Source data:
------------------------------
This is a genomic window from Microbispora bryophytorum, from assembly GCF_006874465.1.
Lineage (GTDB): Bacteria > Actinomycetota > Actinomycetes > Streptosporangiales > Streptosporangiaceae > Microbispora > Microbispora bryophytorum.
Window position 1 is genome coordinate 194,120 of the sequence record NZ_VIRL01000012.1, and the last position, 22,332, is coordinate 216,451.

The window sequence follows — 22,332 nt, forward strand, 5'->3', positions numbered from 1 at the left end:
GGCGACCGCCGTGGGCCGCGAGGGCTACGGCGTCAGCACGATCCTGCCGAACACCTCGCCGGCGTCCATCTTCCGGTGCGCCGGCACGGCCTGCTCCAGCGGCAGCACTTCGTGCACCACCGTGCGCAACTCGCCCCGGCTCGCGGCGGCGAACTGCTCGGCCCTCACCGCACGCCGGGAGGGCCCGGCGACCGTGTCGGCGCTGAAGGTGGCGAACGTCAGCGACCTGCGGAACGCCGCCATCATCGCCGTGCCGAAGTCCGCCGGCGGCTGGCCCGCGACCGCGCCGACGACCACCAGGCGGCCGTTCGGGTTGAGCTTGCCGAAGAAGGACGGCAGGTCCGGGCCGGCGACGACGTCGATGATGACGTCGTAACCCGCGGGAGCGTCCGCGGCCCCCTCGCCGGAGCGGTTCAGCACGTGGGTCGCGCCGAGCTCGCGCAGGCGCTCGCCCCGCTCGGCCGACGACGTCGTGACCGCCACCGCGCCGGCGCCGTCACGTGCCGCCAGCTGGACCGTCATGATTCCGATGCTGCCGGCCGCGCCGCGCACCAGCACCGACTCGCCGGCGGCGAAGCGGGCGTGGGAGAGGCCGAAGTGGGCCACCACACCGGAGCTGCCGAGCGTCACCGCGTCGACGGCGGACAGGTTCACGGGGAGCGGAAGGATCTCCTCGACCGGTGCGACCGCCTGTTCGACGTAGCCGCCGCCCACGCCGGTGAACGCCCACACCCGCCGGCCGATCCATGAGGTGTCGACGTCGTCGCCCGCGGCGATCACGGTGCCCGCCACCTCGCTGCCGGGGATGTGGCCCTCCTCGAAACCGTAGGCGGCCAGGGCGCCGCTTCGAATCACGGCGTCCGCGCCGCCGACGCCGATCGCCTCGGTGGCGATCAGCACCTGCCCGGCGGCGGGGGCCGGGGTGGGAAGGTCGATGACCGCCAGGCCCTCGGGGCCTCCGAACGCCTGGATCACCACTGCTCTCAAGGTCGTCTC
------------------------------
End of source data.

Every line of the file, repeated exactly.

This is a genomic window from Microbispora bryophytorum, from assembly GCF_006874465.1.
Lineage (GTDB): Bacteria > Actinomycetota > Actinomycetes > Streptosporangiales > Streptosporangiaceae > Microbispora > Microbispora bryophytorum.
Window position 1 is genome coordinate 194,120 of the sequence record NZ_VIRL01000012.1, and the last position, 22,332, is coordinate 216,451.

The window sequence follows — 22,332 nt, forward strand, 5'->3', positions numbered from 1 at the left end:
GGCGACCGCCGTGGGCCGCGAGGGCTACGGCGTCAGCACGATCCTGCCGAACACCTCGCCGGCGTCCATCTTCCGGTGCGCCGGCACGGCCTGCTCCAGCGGCAGCACTTCGTGCACCACCGTGCGCAACTCGCCCCGGCTCGCGGCGGCGAACTGCTCGGCCCTCACCGCACGCCGGGAGGGCCCGGCGACCGTGTCGGCGCTGAAGGTGGCGAACGTCAGCGACCTGCGGAACGCCGCCATCATCGCCGTGCCGAAGTCCGCCGGCGGCTGGCCCGCGACCGCGCCGACGACCACCAGGCGGCCGTTCGGGTTGAGCTTGCCGAAGAAGGACGGCAGGTCCGGGCCGGCGACGACGTCGATGATGACGTCGTAACCCGCGGGAGCGTCCGCGGCCCCCTCGCCGGAGCGGTTCAGCACGTGGGTCGCGCCGAGCTCGCGCAGGCGCTCGCCCCGCTCGGCCGACGACGTCGTGACCGCCACCGCGCCGGCGCCGTCACGTGCCGCCAGCTGGACCGTCATGATTCCGATGCTGCCGGCCGCGCCGCGCACCAGCACCGACTCGCCGGCGGCGAAGCGGGCGTGGGAGAGGCCGAAGTGGGCCACCACACCGGAGCTGCCGAGCGTCACCGCGTCGACGGCGGACAGGTTCACGGGGAGCGGAAGGATCTCCTCGACCGGTGCGACCGCCTGTTCGACGTAGCCGCCGCCCACGCCGGTGAACGCCCACACCCGCCGGCCGATCCATGAGGTGTCGACGTCGTCGCCCGCGGCGATCACGGTGCCCGCCACCTCGCTGCCGGGGATGTGGCCCTCCTCGAAACCGTAGGCGGCCAGGGCGCCGCTTCGAATCACGGCGTCCGCGCCGCCGACGCCGATCGCCTCGGTGGCGATCAGCACCTGCCCGGCGGCGGGGGCCGGGGTGGGAAGGTCGATGACCGCCAGGCCCTCGGGGCCTCCGAACGCCTGGATCACCACTGCTCTCAAGGTCGTCTC